Is that wrong??

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In Which I Render God Speechless

November 13, 2009 | By | Reply More
In Which I Render God Speechless

Robots. Whilst not yet able to disguise themselves as innocent-looking assault vehicles which drive themselves, make ghastly jokes and lay waste to entire cities & provide fodder for truly reprehensible motion pictures, robots will one day be our oppressors. To attempt in some small way to understand our eventual machine overlords (and perhaps locate a weakness that can be exploited) before the inevitable enslavement of humanity, I recently went to this website: http://www.titane.ca/concordia/dfar251/igod/main.html and had a chat with a rudimentary AI which has been named God. I decided to treat it as the all-knowing all-seeing creator of the universe, whom you may have encountered as a central character in a series of very popular books.

[more . . .]

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The three reasons to have slavery, based on the Bible

November 9, 2009 | By | Reply More
The three reasons to have slavery, based on the Bible

If you thought that no one would dare try to defend slavery, as presented by the Bible, think again. I found this video on Slate; it is an animated (and speeded-up) version of a real-life “Biblical slavery” apologist. Listen for a minute or two, if you can stand it.

Note the comment following the video: “Brilliant! So, where can I sign up to be a “biblical” slave…?”

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Success and Sources: the Self-Created Problem of Christianity

November 7, 2009 | By | 1 Reply More
Success and Sources: the Self-Created Problem of Christianity

I’m sure this will annoy a lot of people, some more than others.

This is one of those notions I stumble on from time to time while daydreaming or free associating. I’ve been doing a lot of thinking about religion of late—as how could many people not be, what with the state of the world (he says with tongue in his other cheek, being both ironic and absurd)?—and trying to come up with some theory of it that might bleed off the poisons that seem to bubble up from it from time to time.

Someone said something to me that triggered this idea and it’s probably not original. But we were discussing Roman Catholicism and the observation was made that in its long history it has absorbed more than it has suppressed.

“Of course it has,” I responded. “That’s how it began, after all, as a congeries of pagan beliefs subsumed beneath an orthodox umbrella. It is the perfect example of an assembled religion.”

Regardless where the initial push came from, whatever its core ideology, the fact is that Roman Catholicism came to fruition as a political entity and it was a model of almost democratic universalism. The holidays (holy days) are mostly borrowings from other disciplines, retrofitted to make people comfortable with the new paradigm. Its rituals and mysteries are all adaptations of older religious ideas and practices, including a marvelous transplantation from Egyptian mythology of the entire Jesus myth (Horus—almost all of it is duplicated, including certain names, such as Lazarus, and the whole virgin birth motif, which itself is nothing particularly new). The architects of Roman Catholicism, let us assume to be more gracious than not, recognized a core set of beliefs that did not of themselves require the trappings of a religion or its concomitant institutions, but also saw that most people would prefer (or require) all that such physical and cultural manifestations afford. Romans above all understood in their bones the function of public architecture and ceremony. They seemed instinctively attuned to the idea that to get people to behave a certain way they should live within the physical representations of the philosophies behind such behavior. Romans were Romans as much because of their cities and roads as because of any political philosophy. The two supported each other. The church borrowed that big time.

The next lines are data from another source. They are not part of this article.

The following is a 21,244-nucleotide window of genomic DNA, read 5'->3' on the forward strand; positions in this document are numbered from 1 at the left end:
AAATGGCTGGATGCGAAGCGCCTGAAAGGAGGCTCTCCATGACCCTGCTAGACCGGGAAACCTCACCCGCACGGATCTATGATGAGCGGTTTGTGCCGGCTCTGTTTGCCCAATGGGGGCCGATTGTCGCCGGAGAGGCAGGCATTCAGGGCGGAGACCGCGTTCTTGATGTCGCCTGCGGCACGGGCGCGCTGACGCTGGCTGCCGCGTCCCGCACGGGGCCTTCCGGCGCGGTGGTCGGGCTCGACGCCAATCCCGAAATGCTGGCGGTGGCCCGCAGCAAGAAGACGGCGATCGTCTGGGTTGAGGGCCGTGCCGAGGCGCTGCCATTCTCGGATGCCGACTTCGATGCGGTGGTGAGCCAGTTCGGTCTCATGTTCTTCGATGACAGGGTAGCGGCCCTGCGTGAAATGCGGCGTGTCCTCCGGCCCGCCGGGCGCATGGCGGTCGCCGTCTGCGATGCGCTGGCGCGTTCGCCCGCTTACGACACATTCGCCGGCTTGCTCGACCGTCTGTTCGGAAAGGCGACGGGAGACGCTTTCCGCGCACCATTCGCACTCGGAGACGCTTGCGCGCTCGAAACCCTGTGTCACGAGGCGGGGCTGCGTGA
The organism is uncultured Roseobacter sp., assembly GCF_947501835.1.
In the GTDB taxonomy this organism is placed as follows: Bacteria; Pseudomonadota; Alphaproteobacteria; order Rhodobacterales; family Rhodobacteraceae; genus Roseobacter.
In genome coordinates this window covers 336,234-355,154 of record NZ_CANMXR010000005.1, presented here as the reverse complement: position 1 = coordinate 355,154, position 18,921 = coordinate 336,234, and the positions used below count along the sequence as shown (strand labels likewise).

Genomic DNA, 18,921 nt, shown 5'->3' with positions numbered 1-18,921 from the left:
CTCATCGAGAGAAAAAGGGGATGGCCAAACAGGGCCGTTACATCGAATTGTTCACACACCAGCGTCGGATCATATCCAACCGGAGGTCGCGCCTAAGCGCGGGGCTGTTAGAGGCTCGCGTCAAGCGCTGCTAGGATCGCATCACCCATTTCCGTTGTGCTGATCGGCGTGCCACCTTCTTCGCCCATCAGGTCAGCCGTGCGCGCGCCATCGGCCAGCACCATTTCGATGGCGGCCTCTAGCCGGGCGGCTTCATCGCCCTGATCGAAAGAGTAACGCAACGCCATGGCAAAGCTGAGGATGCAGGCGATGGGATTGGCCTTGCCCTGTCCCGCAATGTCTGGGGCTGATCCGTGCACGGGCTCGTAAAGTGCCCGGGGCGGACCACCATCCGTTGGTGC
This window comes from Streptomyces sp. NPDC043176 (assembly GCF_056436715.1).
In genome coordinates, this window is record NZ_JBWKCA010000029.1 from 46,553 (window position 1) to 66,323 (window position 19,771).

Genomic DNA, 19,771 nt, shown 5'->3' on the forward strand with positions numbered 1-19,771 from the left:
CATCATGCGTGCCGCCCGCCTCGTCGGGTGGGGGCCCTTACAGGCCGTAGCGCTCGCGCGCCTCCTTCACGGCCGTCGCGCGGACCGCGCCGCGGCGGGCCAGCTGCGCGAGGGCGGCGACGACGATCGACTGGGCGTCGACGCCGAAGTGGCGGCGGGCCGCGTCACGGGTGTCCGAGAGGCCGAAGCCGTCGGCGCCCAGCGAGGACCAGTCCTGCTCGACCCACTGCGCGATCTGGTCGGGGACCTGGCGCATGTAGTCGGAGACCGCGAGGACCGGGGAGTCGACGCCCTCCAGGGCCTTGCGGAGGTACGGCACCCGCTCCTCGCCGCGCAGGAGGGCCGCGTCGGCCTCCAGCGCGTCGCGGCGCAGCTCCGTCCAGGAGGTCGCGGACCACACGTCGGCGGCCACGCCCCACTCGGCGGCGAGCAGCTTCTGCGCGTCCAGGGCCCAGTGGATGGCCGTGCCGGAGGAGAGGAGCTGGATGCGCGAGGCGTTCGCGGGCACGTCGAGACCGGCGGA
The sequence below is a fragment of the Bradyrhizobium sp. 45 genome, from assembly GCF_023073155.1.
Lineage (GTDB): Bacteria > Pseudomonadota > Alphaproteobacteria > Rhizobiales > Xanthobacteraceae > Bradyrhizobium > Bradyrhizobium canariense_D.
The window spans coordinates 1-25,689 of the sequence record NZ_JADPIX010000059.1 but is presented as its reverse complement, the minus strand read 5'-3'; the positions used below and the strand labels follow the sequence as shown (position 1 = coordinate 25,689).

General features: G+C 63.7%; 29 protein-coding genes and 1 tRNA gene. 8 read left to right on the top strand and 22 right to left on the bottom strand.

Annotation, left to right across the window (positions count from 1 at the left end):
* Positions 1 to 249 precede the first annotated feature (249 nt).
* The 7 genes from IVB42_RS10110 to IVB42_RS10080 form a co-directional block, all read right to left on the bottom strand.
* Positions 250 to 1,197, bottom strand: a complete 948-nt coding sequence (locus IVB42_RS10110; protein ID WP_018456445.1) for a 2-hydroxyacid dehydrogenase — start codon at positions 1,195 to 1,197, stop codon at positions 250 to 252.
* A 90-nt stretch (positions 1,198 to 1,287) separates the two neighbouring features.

But as an assembled religion, it had a problem, which was the necessity to obscure all the past manifestations, cut the ties to all the pagan practices they’d taken over, and embark on a long-term campaign to evoke cultural amnesia in order to represent themselves as The Truth. The problem with this is two-fold: [more . . . ]

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Fans, Freedom, and Frustration

November 3, 2009 | By | 3 Replies More
Fans, Freedom, and Frustration

Over on her blog, Kelley Eskridge has a video of a “Bono Moment” in which you see two distinct types of fans interacting with U2’s lead singer. Check it out and come back here.